The Bose Portable Home speaker has pretty much everything
you could want. First, it speaks Goggle and Alexa (no Siri); can stream over
Wi-Fi any music or podcast service that Google/Alexa/Bose App supports; and is
a battery-operated BT speaker – go anywhere.
But there is a little more to it. The Bose Portable Home speaker shares similar design cues to the Bose Revolve+, including the ‘milk-can’ shape and handle. It is also part of the new Smart Home family – Bose Home 300 and 500, Bose Soundbar 500 and 700, surround speakers and bass modules 500 and 700.
So the Bose Portable Home speaker may be the one you buy to
do a lot more than say OK Google. And if you don’t need voice assistants don’t forget
Revolve+ that is now a more affordable $299 (shop online – usually $499).
What is the Bose Portable Home speaker?
There are a few important points:
It is a mono 360° speaker – sound comes from all around
As it is a voice-activated speaker, you can get an optional charge base for semi-fixed placement
Size (handle down): 19.15cm (h) and 11.9cm (round) x 1.06kg
It works with Bose Smart Home speakers in multi-room setups (not the Bose SoundTouch range) but not as a stereo pair yet (update to come)
The Bose Music App (Android or iOS) adds limited value (Spotify Premium – not the free version or TuneIn)
AirPlay 2 support is good
BT 4.2 and SBC codec for CD-quality – not for high-res content Wi-Fi AC dual band – but select 2.4Ghz for maximum distance from the router
It is IPX4 – light spray water-resistant (not waterproof)
Battery life is up to 12 hours on a 4-hour charge
Acoustically it is like the Bose Home 300 and little louder than the Revolve+
Dual far-field mics and manual isolation switch
No Aux-In – Manual select Wi-Fi AC dual-band or BT (connect to one device only)
And in true Bose fashion – no detailed specifications are given
Triple Black or Lux Silver
OK, you buy Bose because you are a fan and you don’t need to ask the price.
Setup – easy EXCEED
Download the Bose Music app and create an
account (if you do not have one already)
Make sure your smartphone has BT enabled as the
speaker uses it for setup
Once located, select Wi-Fi, add music services
(or use Google or Alexa for this)
Pair to Google or Alexa (not both)
It’s a foolproof system, and if there are issues, you reset
it by pressing BT and Volume Up.
OK Google and Alexa – PASSable
We tested with Google Assistant, and it does most things that a Google Home speaker does. We assume that same of Alexa. But a shortcoming is lack of Broadcast on Google or Drop-in on Alexa.
The four far-field mics are good to about four metres and
when music volume is <70%.
But it is not a Chromecast speaker so we can only give it a PASSable here.
Battery – EXCEED
Bose claims 12 hours, but that is in a lab. We set it up at
50% volume, and it merrily plays Xmas songs for 12 long hours before I went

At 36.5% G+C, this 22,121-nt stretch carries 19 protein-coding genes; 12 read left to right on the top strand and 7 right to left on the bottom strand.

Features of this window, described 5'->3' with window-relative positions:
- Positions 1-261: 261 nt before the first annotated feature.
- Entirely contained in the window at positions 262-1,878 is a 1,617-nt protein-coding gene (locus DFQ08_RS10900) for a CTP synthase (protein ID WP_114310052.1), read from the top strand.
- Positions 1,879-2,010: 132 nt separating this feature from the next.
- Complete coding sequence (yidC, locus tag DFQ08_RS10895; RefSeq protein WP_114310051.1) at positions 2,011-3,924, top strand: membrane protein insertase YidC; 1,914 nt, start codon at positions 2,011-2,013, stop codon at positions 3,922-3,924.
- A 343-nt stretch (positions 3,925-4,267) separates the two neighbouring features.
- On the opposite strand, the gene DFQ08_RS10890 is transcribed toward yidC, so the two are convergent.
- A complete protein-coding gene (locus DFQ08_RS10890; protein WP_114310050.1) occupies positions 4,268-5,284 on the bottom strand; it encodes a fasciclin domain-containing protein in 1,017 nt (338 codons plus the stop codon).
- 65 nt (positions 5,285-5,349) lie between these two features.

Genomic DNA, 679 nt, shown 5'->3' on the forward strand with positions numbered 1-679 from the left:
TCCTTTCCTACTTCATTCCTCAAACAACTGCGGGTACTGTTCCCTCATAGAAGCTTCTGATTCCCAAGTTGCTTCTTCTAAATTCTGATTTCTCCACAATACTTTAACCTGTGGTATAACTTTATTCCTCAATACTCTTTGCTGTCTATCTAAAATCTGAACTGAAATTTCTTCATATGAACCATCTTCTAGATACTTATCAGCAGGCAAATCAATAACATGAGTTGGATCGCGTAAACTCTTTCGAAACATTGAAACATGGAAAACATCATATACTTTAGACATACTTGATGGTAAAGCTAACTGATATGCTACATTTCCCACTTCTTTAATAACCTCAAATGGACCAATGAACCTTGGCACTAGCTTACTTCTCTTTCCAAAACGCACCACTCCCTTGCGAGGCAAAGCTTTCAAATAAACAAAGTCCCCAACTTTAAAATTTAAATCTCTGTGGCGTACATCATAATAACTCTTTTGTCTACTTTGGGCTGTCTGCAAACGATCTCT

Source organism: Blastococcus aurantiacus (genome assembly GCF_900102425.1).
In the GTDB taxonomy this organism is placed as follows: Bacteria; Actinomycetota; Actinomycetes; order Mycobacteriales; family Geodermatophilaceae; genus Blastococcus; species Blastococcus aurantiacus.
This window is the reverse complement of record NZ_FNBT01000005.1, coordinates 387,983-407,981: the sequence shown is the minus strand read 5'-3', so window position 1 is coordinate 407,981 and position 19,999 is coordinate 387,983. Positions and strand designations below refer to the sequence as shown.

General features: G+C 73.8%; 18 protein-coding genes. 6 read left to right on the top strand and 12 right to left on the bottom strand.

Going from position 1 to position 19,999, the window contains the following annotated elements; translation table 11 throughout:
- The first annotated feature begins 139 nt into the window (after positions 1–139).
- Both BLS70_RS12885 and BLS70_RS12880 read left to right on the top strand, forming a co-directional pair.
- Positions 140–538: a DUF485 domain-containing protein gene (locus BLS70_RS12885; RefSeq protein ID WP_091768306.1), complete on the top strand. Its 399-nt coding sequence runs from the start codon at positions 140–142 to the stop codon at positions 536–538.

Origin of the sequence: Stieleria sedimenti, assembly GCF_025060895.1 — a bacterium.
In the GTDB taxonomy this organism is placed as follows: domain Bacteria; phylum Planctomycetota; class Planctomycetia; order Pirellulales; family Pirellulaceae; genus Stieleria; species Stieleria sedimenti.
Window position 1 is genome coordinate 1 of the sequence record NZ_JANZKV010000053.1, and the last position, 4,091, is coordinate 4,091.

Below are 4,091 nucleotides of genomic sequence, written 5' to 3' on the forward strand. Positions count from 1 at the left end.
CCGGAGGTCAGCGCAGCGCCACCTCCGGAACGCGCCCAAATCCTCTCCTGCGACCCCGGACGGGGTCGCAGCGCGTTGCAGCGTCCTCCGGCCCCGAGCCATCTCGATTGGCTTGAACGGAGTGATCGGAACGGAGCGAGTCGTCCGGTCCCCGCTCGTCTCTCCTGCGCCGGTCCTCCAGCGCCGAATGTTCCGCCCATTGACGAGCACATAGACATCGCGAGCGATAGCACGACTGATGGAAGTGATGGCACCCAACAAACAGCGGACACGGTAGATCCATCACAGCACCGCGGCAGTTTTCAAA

crazy! Higher volumes reduce battery life – but we were too Xmas ‘schmaltzed’
out to for much longer.
The four-hour charge is correct. It uses UCB-C 5V/3A charger
and USB-C to USB-C cable (both supplied) and is PD compatible so you can use
any PD charger – but it does not shorten charge time.
You can check the battery level via voice prompt or the Bose
One issue – if you use it as a voice speaker, you need to
keep it on power – it will drain the battery in 24 hours otherwise. The optional
cradle is handy and costs $39.95 although the USB-C charger provided is
BT – PASS
It uses BT 4.2 and the SBC codec. Maximum distance from the
smartphone is under 20 metres.
Sound – EXCEED with caveats
Bose are masters of synthetic sound – tuning the speaker and
its digital analogue converter to deliver a typical Bose ‘sculpted’ sound. Perhaps
why there is only a very basic bass/treble EQ in the app.
You need to couple that with the fact that there is one
down-firing speaker into a 360° baffle and we understand three passive radiators
to reinforce the bass. So, while it can produce a reasonably full sound spectrum,
it can be flawed with the wrong content. Don’t get me wrong – I like Bose
sound, and in a portable it is perfect – but to a trained ear, it is
Volume was quite loud at 82dB. There was a certain harshness
but backing off to 75dB fixed that.
Deep Bass: 20-40Hz – none
Middle Bass: 40-100Hz – building to quite strong
High Bass: 100 to 200Hz – flat (that means good)
Low-mid: 200-400Hz – flat
Mid: 400-1000Hz – flat
High-mid: 1-2kHz – flat
Low-treble: 2-4kHz – slight decline
Treble:4-6kHz – flat but beginning to break up
High Treble: 6-10kHz – a slight decline (to
remove treble harshness)
Dog whistle: 10-20 – flat and decline after 15kHz
Technically this is ‘warm and sweet’, ideal for movies or
music. But there is something awry with the top end that starts declining from
about 2kHz instead of from 6kHz – it can be a bit thin for instrumentals.
GadgetGuy’s take – Bose Portable Home speaker is in an increasingly crowded market
You buy Bose because you usually buy Bose. And you will not
It is great as a voice-operated speaker in small to
mid-sized rooms. We say that because you don’t want to drive it too hard –
60-70% volume is its sweet spot.
Outdoors it is a fine BT speaker, but there are higher rated IPX7 speakers for that. And do you want to take a $499 Portable Home Speaker to the beach and get sand and water in/on its lovely visage?
But Sonos, JBL, LG, Sony, Google Nest, Lenovo and brands we
don’t see here all have reasonable offerings as Google Home or Alexa Speakers.